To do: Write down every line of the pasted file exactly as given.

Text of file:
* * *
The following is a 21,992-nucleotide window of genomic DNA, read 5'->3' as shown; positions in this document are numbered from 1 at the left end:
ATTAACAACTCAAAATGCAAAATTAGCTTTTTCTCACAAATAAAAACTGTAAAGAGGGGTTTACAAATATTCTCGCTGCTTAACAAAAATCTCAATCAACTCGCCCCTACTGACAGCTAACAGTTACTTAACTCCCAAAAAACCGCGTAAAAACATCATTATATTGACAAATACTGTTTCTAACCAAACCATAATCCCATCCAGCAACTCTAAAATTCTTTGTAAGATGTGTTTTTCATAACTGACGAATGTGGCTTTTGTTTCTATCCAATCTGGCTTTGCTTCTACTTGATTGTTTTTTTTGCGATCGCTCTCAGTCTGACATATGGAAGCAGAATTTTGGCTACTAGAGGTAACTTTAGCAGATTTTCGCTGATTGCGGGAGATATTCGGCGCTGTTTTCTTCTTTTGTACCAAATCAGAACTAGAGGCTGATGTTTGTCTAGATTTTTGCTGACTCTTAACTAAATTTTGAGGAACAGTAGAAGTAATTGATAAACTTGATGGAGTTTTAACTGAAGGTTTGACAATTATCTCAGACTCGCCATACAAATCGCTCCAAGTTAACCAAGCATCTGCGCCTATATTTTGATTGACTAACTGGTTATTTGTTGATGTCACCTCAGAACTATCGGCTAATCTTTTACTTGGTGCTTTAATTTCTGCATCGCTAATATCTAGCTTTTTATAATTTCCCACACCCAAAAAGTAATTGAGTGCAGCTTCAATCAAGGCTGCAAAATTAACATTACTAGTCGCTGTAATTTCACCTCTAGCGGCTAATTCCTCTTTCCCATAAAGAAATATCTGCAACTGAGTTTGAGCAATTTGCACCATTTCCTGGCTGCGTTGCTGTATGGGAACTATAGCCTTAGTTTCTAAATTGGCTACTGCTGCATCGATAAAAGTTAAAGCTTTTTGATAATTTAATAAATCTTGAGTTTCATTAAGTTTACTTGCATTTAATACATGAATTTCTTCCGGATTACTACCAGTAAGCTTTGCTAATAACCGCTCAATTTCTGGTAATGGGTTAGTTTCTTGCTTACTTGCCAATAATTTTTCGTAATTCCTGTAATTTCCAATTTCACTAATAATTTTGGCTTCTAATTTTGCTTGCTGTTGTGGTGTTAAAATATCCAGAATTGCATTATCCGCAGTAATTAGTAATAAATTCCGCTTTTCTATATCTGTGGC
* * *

The following is a 21,992-nucleotide window of genomic DNA, read 5'->3' as shown; positions in this document are numbered from 1 at the left end:
ATTAACAACTCAAAATGCAAAATTAGCTTTTTCTCACAAATAAAAACTGTAAAGAGGGGTTTACAAATATTCTCGCTGCTTAACAAAAATCTCAATCAACTCGCCCCTACTGACAGCTAACAGTTACTTAACTCCCAAAAAACCGCGTAAAAACATCATTATATTGACAAATACTGTTTCTAACCAAACCATAATCCCATCCAGCAACTCTAAAATTCTTTGTAAGATGTGTTTTTCATAACTGACGAATGTGGCTTTTGTTTCTATCCAATCTGGCTTTGCTTCTACTTGATTGTTTTTTTTGCGATCGCTCTCAGTCTGACATATGGAAGCAGAATTTTGGCTACTAGAGGTAACTTTAGCAGATTTTCGCTGATTGCGGGAGATATTCGGCGCTGTTTTCTTCTTTTGTACCAAATCAGAACTAGAGGCTGATGTTTGTCTAGATTTTTGCTGACTCTTAACTAAATTTTGAGGAACAGTAGAAGTAATTGATAAACTTGATGGAGTTTTAACTGAAGGTTTGACAATTATCTCAGACTCGCCATACAAATCGCTCCAAGTTAACCAAGCATCTGCGCCTATATTTTGATTGACTAACTGGTTATTTGTTGATGTCACCTCAGAACTATCGGCTAATCTTTTACTTGGTGCTTTAATTTCTGCATCGCTAATATCTAGCTTTTTATAATTTCCCACACCCAAAAAGTAATTGAGTGCAGCTTCAATCAAGGCTGCAAAATTAACATTACTAGTCGCTGTAATTTCACCTCTAGCGGCTAATTCCTCTTTCCCATAAAGAAATATCTGCAACTGAGTTTGAGCAATTTGCACCATTTCCTGGCTGCGTTGCTGTATGGGAACTATAGCCTTAGTTTCTAAATTGGCTACTGCTGCATCGATAAAAGTTAAAGCTTTTTGATAATTTAATAAATCTTGAGTTTCATTAAGTTTACTTGCATTTAATACATGAATTTCTTCCGGATTACTACCAGTAAGCTTTGCTAATAACCGCTCAATTTCTGGTAATGGGTTAGTTTCTTGCTTACTTGCCAATAATTTTTCGTAATTCCTGTAATTTCCAATTTCACTAATAATTTTGGCTTCTAATTTTGCTTGCTGTTGTGGTGTTAAAATATCCAGAATTGCATTATCCGCAGTAATTAGTAATAAATTCCGCTTTTCTATATCTGTGGC